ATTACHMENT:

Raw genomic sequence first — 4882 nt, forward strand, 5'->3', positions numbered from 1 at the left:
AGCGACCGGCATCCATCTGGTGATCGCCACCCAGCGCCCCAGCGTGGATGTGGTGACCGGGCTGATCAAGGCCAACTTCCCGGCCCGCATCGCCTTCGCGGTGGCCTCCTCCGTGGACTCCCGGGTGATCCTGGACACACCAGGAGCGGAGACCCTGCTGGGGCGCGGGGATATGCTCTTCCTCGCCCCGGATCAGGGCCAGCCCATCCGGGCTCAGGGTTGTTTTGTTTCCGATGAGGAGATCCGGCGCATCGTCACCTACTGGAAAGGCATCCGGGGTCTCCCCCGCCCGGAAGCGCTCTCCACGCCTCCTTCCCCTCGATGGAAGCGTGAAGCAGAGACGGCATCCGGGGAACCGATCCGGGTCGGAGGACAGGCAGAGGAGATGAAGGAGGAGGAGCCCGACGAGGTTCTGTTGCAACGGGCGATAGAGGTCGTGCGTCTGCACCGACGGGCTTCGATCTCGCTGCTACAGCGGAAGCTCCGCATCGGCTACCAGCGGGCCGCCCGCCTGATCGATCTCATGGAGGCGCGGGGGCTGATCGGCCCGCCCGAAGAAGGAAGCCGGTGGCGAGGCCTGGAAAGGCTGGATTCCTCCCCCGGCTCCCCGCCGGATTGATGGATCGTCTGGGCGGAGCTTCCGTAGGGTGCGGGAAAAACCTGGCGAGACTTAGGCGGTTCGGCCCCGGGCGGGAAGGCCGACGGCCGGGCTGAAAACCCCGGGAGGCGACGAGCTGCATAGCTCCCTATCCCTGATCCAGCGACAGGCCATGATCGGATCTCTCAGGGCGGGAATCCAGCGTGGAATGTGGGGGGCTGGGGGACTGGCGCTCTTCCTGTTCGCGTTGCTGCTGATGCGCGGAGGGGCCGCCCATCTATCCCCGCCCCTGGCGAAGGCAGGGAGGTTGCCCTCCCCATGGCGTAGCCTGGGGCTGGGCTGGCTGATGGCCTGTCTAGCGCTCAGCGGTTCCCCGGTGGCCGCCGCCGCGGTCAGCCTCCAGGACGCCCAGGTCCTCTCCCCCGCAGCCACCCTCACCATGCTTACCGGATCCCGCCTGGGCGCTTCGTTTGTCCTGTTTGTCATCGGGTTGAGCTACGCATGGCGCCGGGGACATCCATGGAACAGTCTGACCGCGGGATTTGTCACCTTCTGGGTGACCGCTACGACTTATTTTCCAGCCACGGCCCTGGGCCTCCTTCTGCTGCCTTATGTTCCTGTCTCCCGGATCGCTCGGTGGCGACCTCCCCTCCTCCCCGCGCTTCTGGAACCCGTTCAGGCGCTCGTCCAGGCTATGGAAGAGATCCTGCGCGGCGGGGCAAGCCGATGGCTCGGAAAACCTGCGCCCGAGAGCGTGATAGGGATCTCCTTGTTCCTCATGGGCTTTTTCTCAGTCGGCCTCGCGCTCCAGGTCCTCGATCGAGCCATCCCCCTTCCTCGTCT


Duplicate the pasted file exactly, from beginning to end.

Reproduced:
Raw genomic sequence first — 4882 nt, forward strand, 5'->3', positions numbered from 1 at the left:
AGCGACCGGCATCCATCTGGTGATCGCCACCCAGCGCCCCAGCGTGGATGTGGTGACCGGGCTGATCAAGGCCAACTTCCCGGCCCGCATCGCCTTCGCGGTGGCCTCCTCCGTGGACTCCCGGGTGATCCTGGACACACCAGGAGCGGAGACCCTGCTGGGGCGCGGGGATATGCTCTTCCTCGCCCCGGATCAGGGCCAGCCCATCCGGGCTCAGGGTTGTTTTGTTTCCGATGAGGAGATCCGGCGCATCGTCACCTACTGGAAAGGCATCCGGGGTCTCCCCCGCCCGGAAGCGCTCTCCACGCCTCCTTCCCCTCGATGGAAGCGTGAAGCAGAGACGGCATCCGGGGAACCGATCCGGGTCGGAGGACAGGCAGAGGAGATGAAGGAGGAGGAGCCCGACGAGGTTCTGTTGCAACGGGCGATAGAGGTCGTGCGTCTGCACCGACGGGCTTCGATCTCGCTGCTACAGCGGAAGCTCCGCATCGGCTACCAGCGGGCCGCCCGCCTGATCGATCTCATGGAGGCGCGGGGGCTGATCGGCCCGCCCGAAGAAGGAAGCCGGTGGCGAGGCCTGGAAAGGCTGGATTCCTCCCCCGGCTCCCCGCCGGATTGATGGATCGTCTGGGCGGAGCTTCCGTAGGGTGCGGGAAAAACCTGGCGAGACTTAGGCGGTTCGGCCCCGGGCGGGAAGGCCGACGGCCGGGCTGAAAACCCCGGGAGGCGACGAGCTGCATAGCTCCCTATCCCTGATCCAGCGACAGGCCATGATCGGATCTCTCAGGGCGGGAATCCAGCGTGGAATGTGGGGGGCTGGGGGACTGGCGCTCTTCCTGTTCGCGTTGCTGCTGATGCGCGGAGGGGCCGCCCATCTATCCCCGCCCCTGGCGAAGGCAGGGAGGTTGCCCTCCCCATGGCGTAGCCTGGGGCTGGGCTGGCTGATGGCCTGTCTAGCGCTCAGCGGTTCCCCGGTGGCCGCCGCCGCGGTCAGCCTCCAGGACGCCCAGGTCCTCTCCCCCGCAGCCACCCTCACCATGCTTACCGGATCCCGCCTGGGCGCTTCGTTTGTCCTGTTTGTCATCGGGTTGAGCTACGCATGGCGCCGGGGACATCCATGGAACAGTCTGACCGCGGGATTTGTCACCTTCTGGGTGACCGCTACGACTTATTTTCCAGCCACGGCCCTGGGCCTCCTTCTGCTGCCTTATGTTCCTGTCTCCCGGATCGCTCGGTGGCGACCTCCCCTCCTCCCCGCGCTTCTGGAACCCGTTCAGGCGCTCGTCCAGGCTATGGAAGAGATCCTGCGCGGCGGGGCAAGCCGATGGCTCGGAAAACCTGCGCCCGAGAGCGTGATAGGGATCTCCTTGTTCCTCATGGGCTTTTTCTCAGTCGGCCTCGCGCTCCAGGTCCTCGATCGAGCCATCCCCCTTCCTCGTCT